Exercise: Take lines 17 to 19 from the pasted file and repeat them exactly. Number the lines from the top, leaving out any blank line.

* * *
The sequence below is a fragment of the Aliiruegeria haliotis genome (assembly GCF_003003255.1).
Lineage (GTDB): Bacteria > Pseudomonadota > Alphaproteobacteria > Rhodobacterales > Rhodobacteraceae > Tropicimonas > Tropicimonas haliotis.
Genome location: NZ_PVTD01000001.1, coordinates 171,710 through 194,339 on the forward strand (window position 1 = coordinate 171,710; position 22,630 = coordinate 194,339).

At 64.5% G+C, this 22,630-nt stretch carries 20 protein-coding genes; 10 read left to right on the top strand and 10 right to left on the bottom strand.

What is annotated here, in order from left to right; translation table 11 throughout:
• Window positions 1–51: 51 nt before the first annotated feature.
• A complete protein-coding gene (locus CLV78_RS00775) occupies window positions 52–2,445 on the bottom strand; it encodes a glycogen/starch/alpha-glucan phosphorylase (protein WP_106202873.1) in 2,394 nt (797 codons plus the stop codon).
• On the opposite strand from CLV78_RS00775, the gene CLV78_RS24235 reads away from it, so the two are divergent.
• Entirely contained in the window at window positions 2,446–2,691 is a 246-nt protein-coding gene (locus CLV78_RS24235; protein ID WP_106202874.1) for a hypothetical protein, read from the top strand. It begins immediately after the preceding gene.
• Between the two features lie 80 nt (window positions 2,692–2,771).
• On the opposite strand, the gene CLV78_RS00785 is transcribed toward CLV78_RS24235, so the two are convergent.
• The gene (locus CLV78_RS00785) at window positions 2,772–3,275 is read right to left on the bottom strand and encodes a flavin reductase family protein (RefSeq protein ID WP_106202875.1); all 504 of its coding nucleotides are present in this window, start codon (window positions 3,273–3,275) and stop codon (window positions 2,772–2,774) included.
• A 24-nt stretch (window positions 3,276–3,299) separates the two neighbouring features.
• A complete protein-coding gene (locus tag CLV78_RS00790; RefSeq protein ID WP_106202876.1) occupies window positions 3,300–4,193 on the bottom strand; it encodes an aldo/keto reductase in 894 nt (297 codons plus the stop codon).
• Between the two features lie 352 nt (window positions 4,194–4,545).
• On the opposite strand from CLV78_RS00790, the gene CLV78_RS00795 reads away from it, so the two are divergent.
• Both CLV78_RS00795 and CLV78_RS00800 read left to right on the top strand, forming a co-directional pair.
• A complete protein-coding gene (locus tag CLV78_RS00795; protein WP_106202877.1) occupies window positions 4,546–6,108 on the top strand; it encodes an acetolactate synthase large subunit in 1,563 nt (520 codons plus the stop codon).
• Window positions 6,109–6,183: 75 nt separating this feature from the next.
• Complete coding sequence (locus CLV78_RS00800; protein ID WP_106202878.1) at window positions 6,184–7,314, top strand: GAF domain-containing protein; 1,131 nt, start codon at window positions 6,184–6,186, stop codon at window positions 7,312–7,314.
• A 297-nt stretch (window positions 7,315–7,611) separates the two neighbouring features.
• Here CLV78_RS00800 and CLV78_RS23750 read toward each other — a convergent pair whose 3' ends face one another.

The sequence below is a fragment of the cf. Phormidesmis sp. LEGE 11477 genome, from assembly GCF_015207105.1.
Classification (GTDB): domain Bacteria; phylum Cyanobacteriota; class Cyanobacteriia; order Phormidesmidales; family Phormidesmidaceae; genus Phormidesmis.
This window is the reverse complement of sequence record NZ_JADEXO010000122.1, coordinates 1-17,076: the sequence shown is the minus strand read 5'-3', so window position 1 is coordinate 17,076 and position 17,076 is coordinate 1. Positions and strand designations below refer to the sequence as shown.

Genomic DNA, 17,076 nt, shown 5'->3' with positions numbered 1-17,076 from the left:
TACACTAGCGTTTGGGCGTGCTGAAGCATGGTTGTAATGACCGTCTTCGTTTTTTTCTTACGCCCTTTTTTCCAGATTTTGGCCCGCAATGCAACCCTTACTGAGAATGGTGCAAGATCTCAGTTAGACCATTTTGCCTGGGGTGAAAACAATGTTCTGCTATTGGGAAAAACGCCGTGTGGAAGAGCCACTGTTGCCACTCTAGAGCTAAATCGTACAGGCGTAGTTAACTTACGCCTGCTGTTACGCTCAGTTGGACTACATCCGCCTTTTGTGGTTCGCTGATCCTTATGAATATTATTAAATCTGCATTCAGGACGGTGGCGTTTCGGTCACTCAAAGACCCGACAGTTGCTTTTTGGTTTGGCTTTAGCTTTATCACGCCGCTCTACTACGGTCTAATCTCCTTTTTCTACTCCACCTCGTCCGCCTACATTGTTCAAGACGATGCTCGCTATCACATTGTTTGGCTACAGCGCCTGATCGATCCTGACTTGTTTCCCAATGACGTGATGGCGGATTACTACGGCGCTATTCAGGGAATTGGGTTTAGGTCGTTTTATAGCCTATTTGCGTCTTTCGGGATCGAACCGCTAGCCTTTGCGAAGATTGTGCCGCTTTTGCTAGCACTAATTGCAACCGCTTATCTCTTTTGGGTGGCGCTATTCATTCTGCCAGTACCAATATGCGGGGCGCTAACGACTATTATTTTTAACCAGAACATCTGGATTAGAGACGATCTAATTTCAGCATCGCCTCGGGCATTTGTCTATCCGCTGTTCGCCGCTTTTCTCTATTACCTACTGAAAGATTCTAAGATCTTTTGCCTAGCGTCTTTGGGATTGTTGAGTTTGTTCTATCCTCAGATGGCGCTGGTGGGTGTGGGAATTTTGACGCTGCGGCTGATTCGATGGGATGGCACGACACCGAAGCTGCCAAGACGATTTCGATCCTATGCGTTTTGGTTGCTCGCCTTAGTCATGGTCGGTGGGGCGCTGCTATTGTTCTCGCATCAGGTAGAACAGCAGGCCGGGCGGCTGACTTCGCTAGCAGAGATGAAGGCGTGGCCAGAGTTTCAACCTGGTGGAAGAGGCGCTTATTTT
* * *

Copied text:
• Both CLV78_RS00795 and CLV78_RS00800 read left to right on the top strand, forming a co-directional pair.
• A complete protein-coding gene (locus tag CLV78_RS00795; protein WP_106202877.1) occupies window positions 4,546–6,108 on the top strand; it encodes an acetolactate synthase large subunit in 1,563 nt (520 codons plus the stop codon).
• Window positions 6,109–6,183: 75 nt separating this feature from the next.